Effects of Forest Fragmentation on Understory Hummingbirds in Amazonian Brazil

Effects of Forest Fragmentation on Understory Hummingbirds in Amazonian Brazil Abstract: We sampled understory bummingbirds in Amazonian forest fragments from before isolation through nine years after isolation. We recorded 377 captures of eight species in five 1‐ba fragments and four 10‐ha fragments. The three species netted before isolation, Phaethornis superciliosus, Phaethornis bourcieri, and Thalurania furcata, were nearly equally abundant at that time. After isolation abundance of P. bourcieri and T. furcata did not change, but P. superciliosus became nearly twice as common. Five additional species that were netted only after isolation represented about 10% of the post‐isolation sample. The species recorded only after isolation were forest species usually found above the levels of nets; fragments were not colonized by nonforest species. Use of fragments did not differ between 1‐and 10‐ba fragments. The landscape surrounding the fragments included active cattle pasture, abandoned pasture, and Cecropia‐dominated second growth, but this variation bad little effect on use of fragments by hummingbirds. The results suggest that these understory hummingbirds can persist in a matrix of fragments, secondary growth, and large forest patches. This response is much different than that of the insectivorous birds that dominate the understory bird community at the site, which are much more vulnerable to fragmentation. Efectos de la fragmentación del bosque sobre los colibrís de sotobosque en la Amazonia Brasileña http://www.deepdyve.com/assets/images/DeepDyve-Logo-lg.png Conservation Biology Wiley

Effects of Forest Fragmentation on Understory Hummingbirds in Amazonian Brazil

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Publisher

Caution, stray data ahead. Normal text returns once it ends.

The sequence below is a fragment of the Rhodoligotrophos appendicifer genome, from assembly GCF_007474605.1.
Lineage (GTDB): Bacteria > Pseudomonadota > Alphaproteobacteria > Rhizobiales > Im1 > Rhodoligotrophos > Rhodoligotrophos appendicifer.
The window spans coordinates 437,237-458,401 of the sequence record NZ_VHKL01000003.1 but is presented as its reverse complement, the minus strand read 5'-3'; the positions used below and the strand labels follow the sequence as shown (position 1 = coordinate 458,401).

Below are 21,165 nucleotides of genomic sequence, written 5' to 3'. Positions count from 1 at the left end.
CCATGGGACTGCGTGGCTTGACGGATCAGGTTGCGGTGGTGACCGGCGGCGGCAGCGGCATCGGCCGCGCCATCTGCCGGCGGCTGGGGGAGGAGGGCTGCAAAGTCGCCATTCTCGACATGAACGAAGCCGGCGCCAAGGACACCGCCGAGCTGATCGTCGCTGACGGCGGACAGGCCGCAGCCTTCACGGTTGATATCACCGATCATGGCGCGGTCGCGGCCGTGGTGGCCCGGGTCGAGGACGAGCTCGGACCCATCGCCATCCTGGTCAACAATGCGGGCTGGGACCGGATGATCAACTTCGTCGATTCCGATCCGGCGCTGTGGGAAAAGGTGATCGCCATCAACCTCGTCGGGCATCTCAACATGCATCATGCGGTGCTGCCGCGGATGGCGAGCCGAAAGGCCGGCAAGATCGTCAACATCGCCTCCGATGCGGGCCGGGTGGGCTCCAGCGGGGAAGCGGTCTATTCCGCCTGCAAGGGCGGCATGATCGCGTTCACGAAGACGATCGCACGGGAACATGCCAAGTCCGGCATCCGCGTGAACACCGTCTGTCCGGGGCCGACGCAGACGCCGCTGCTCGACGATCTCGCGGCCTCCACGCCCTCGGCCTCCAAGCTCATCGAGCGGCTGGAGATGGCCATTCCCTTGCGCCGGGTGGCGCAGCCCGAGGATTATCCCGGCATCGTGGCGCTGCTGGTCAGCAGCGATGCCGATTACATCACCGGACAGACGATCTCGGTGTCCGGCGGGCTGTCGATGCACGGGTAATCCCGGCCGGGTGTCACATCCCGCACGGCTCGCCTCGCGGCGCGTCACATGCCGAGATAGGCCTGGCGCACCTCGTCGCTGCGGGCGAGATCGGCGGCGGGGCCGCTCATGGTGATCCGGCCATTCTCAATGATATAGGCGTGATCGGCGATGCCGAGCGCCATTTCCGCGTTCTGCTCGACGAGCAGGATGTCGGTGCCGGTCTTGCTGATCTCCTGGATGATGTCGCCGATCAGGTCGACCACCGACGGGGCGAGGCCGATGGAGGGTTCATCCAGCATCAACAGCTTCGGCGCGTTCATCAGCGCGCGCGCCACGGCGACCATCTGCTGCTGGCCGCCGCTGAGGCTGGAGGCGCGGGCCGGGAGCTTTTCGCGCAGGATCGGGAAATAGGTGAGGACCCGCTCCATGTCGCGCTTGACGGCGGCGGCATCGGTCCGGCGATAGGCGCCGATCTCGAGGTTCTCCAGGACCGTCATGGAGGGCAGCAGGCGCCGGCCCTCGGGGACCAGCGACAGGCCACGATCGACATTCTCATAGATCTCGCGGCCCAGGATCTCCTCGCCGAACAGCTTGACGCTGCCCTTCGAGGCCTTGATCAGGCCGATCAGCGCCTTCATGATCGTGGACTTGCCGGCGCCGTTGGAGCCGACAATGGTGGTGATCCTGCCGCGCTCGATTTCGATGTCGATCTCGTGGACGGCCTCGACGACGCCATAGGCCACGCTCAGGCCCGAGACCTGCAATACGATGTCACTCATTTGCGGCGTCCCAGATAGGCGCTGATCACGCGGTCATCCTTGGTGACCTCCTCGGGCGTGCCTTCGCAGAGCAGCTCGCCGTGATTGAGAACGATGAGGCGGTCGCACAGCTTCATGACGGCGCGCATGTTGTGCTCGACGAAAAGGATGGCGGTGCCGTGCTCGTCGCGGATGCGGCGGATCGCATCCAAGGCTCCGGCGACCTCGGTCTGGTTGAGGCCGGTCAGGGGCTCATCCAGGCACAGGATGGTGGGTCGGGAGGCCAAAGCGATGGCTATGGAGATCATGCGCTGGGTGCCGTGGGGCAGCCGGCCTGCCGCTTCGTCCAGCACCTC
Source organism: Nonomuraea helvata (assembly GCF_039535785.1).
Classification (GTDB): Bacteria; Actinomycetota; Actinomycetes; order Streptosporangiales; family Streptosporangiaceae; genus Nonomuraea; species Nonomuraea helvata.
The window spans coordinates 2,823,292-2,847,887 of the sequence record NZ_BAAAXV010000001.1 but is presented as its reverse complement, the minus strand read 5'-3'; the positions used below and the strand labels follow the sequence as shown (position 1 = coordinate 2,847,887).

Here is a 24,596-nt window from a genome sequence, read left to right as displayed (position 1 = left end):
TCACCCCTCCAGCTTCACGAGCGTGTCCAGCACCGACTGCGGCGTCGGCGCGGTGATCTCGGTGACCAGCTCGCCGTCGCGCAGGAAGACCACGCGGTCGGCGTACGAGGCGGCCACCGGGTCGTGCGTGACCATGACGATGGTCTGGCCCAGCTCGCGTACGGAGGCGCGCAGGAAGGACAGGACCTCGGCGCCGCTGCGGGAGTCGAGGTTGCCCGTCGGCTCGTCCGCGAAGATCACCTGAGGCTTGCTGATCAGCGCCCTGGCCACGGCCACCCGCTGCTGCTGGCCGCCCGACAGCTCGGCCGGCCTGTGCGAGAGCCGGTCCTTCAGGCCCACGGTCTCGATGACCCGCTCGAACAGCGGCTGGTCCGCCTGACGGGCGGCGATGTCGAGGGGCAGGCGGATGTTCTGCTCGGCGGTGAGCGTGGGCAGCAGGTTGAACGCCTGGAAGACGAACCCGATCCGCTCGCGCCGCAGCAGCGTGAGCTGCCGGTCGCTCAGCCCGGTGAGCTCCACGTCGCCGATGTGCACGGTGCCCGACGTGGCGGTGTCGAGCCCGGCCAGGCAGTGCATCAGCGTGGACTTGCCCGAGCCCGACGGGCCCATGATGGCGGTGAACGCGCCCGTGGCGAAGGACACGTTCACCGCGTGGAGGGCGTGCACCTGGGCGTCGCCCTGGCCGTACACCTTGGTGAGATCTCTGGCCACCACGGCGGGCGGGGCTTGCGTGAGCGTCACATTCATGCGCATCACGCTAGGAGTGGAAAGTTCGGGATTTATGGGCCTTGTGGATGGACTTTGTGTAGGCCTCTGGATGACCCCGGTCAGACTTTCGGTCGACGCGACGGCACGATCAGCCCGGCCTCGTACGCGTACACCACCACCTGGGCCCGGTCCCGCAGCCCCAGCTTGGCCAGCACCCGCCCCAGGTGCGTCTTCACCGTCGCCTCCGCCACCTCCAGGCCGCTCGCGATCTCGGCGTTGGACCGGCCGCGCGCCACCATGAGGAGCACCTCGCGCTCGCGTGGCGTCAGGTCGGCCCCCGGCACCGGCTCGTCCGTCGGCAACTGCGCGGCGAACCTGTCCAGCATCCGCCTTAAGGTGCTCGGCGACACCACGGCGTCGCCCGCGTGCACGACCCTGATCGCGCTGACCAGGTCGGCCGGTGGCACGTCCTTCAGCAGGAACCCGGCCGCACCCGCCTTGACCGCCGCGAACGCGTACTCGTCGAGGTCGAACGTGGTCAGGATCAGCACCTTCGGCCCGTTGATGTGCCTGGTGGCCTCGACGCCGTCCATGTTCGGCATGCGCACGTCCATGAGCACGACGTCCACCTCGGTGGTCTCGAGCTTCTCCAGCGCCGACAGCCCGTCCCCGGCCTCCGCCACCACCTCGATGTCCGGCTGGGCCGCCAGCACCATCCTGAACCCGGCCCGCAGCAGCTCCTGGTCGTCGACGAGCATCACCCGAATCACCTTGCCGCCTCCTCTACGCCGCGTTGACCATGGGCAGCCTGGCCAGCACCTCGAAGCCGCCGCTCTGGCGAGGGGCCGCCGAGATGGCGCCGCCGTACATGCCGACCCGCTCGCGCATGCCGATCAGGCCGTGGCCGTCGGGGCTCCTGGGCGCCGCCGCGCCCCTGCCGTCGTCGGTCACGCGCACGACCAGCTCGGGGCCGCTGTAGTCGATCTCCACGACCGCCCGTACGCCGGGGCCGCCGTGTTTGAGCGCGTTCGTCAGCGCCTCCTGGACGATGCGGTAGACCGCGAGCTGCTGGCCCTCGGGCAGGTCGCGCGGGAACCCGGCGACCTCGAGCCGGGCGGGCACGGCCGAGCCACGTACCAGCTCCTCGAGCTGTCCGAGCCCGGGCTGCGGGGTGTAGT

Wiley
Copyright
Copyright © 1995 Wiley Subscription Services, Inc., A Wiley Company
ISSN
0888-8892
eISSN
1523-1739
D.O.I.
10.1046/j.1523-1739.1995.9051072.x-i1
Publisher site
See Article on Publisher Site

Abstract

Abstract: We sampled understory bummingbirds in Amazonian forest fragments from before isolation through nine years after isolation. We recorded 377 captures of eight species in five 1‐ba fragments and four 10‐ha fragments. The three species netted before isolation, Phaethornis superciliosus, Phaethornis bourcieri, and Thalurania furcata, were nearly equally abundant at that time. After isolation abundance of P. bourcieri and T. furcata did not change, but P. superciliosus became nearly twice as common. Five additional species that were netted only after isolation represented about 10% of the post‐isolation sample. The species recorded only after isolation were forest species usually found above the levels of nets; fragments were not colonized by nonforest species. Use of fragments did not differ between 1‐and 10‐ba fragments. The landscape surrounding the fragments included active cattle pasture, abandoned pasture, and Cecropia‐dominated second growth, but this variation bad little effect on use of fragments by hummingbirds. The results suggest that these understory hummingbirds can persist in a matrix of fragments, secondary growth, and large forest patches. This response is much different than that of the insectivorous birds that dominate the understory bird community at the site, which are much more vulnerable to fragmentation. Efectos de la fragmentación del bosque sobre los colibrís de sotobosque en la Amazonia Brasileña

Journal

Conservation BiologyWiley

Published: Oct 1, 1995

References

  • Conservation of fragmented populations
    Fahrig, Fahrig; Merriam, Merriam
  • Forest fragmentation and bird extinction: San Antonio eighty years later
    Kattan, Kattan; Alvarez‐Lopez, Alvarez‐Lopez; Giraldo, Giraldo
  • The number of butterfly species in woodlands
    Shreeve, Shreeve; Mason, Mason
  • Influence of selective logging on bird species diversity in a Guianan rain forest
    Thiollay, Thiollay
  • Birds and army ants
    Willis, Willis; Oniki, Oniki
  • Avian communities of fragmented south‐temperate rainforests in Chile
    Willson, Willson; DeSanto, DeSanto; Sabag, Sabag; Armesto, Armesto

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